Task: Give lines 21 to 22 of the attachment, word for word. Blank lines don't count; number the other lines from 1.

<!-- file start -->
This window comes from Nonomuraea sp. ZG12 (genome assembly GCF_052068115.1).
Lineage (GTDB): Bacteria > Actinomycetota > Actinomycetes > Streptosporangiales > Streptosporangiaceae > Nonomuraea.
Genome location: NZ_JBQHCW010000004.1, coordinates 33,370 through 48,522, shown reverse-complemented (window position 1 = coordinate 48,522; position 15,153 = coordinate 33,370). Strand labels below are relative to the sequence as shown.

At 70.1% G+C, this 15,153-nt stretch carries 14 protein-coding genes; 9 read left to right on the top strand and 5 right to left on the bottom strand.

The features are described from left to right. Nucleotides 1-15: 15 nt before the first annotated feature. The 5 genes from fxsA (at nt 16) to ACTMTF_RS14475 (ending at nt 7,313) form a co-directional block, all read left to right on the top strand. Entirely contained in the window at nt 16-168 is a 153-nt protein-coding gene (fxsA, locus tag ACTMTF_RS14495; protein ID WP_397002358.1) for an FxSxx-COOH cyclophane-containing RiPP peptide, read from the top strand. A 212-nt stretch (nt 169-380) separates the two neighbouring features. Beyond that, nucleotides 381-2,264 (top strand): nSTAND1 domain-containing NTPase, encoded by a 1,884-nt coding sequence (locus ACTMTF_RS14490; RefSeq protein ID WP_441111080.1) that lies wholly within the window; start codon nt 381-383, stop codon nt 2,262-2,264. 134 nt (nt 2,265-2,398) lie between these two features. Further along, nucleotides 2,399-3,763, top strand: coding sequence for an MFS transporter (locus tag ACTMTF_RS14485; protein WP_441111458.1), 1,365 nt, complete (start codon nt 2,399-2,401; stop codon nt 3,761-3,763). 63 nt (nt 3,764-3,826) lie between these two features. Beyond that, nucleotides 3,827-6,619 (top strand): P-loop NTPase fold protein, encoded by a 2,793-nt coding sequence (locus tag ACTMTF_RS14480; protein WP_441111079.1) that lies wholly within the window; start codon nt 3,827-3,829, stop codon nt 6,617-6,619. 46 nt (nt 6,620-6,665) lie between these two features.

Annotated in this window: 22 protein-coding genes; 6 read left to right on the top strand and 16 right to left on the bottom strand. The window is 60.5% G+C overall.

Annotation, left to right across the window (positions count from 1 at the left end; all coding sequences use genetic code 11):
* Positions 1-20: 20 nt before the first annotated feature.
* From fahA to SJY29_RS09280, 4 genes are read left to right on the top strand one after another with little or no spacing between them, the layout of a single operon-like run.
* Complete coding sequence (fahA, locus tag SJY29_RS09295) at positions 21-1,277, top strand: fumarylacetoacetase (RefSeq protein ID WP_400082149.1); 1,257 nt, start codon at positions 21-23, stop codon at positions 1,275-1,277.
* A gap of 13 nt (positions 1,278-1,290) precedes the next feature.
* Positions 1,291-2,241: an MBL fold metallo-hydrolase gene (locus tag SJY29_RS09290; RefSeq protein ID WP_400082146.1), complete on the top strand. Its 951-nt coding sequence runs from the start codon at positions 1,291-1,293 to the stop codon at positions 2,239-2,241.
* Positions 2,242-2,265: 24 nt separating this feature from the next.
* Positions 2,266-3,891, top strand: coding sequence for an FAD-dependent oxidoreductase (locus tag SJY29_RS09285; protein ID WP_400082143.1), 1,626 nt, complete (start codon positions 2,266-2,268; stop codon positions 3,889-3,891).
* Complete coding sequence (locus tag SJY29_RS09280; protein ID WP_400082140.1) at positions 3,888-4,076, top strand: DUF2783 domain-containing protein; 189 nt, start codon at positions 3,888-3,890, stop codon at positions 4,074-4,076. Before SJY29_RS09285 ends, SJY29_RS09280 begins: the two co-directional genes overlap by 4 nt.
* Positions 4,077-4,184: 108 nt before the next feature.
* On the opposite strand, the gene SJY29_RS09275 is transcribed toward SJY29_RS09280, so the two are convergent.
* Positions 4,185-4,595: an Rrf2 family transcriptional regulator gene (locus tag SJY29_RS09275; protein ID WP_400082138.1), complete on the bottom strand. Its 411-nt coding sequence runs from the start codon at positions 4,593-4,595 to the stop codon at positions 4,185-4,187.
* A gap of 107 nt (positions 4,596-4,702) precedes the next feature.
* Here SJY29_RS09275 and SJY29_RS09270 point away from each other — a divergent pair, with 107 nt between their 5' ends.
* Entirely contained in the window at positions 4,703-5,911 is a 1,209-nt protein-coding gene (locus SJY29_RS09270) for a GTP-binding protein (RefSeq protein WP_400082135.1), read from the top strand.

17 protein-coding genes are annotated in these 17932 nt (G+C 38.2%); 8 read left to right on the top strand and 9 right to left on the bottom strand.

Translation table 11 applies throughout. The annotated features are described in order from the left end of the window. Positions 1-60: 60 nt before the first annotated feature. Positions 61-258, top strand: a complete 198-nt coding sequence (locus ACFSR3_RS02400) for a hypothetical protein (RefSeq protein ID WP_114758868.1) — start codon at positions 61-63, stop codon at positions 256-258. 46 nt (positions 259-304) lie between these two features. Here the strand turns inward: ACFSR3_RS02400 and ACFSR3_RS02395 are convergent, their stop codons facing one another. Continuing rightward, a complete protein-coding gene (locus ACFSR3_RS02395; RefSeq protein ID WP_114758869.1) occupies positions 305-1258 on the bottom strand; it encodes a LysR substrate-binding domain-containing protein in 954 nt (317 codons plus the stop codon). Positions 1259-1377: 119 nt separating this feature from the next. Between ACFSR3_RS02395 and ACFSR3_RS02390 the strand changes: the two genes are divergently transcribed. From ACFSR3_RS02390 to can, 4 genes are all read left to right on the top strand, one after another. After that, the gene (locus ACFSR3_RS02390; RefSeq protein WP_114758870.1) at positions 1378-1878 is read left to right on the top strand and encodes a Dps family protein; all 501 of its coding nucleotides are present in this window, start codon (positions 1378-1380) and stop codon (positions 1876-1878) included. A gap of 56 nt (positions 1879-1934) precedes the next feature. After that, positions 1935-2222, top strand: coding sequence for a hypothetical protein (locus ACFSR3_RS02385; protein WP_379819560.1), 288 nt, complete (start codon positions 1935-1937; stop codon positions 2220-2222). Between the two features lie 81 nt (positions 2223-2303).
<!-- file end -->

* Entirely contained in the window at positions 4,703-5,911 is a 1,209-nt protein-coding gene (locus SJY29_RS09270) for a GTP-binding protein (RefSeq protein WP_400082135.1), read from the top strand.

17 protein-coding genes are annotated in these 17932 nt (G+C 38.2%); 8 read left to right on the top strand and 9 right to left on the bottom strand.